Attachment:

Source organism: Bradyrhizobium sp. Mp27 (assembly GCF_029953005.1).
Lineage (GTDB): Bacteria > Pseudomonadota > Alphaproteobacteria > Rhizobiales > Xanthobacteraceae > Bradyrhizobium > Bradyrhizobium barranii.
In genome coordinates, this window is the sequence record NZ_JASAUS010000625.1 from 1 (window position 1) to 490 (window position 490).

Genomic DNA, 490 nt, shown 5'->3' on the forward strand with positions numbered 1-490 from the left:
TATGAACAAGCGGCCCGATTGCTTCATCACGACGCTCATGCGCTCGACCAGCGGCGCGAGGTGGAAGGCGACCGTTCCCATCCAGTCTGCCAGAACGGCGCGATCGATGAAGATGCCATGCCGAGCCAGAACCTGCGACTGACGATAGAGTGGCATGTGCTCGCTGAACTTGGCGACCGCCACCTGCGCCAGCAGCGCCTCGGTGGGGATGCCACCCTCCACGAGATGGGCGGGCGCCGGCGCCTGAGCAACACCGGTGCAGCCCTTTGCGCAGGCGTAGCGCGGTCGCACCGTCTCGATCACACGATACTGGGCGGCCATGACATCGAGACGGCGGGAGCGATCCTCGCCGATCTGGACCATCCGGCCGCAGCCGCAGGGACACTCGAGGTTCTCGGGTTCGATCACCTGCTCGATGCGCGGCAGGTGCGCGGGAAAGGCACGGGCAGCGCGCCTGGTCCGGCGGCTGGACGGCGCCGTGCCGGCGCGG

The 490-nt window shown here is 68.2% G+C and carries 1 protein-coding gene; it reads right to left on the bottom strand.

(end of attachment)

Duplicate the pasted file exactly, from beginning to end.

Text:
Source organism: Bradyrhizobium sp. Mp27 (assembly GCF_029953005.1).
Lineage (GTDB): Bacteria > Pseudomonadota > Alphaproteobacteria > Rhizobiales > Xanthobacteraceae > Bradyrhizobium > Bradyrhizobium barranii.
In genome coordinates, this window is the sequence record NZ_JASAUS010000625.1 from 1 (window position 1) to 490 (window position 490).

Genomic DNA, 490 nt, shown 5'->3' on the forward strand with positions numbered 1-490 from the left:
TATGAACAAGCGGCCCGATTGCTTCATCACGACGCTCATGCGCTCGACCAGCGGCGCGAGGTGGAAGGCGACCGTTCCCATCCAGTCTGCCAGAACGGCGCGATCGATGAAGATGCCATGCCGAGCCAGAACCTGCGACTGACGATAGAGTGGCATGTGCTCGCTGAACTTGGCGACCGCCACCTGCGCCAGCAGCGCCTCGGTGGGGATGCCACCCTCCACGAGATGGGCGGGCGCCGGCGCCTGAGCAACACCGGTGCAGCCCTTTGCGCAGGCGTAGCGCGGTCGCACCGTCTCGATCACACGATACTGGGCGGCCATGACATCGAGACGGCGGGAGCGATCCTCGCCGATCTGGACCATCCGGCCGCAGCCGCAGGGACACTCGAGGTTCTCGGGTTCGATCACCTGCTCGATGCGCGGCAGGTGCGCGGGAAAGGCACGGGCAGCGCGCCTGGTCCGGCGGCTGGACGGCGCCGTGCCGGCGCGG

The 490-nt window shown here is 68.2% G+C and carries 1 protein-coding gene; it reads right to left on the bottom strand.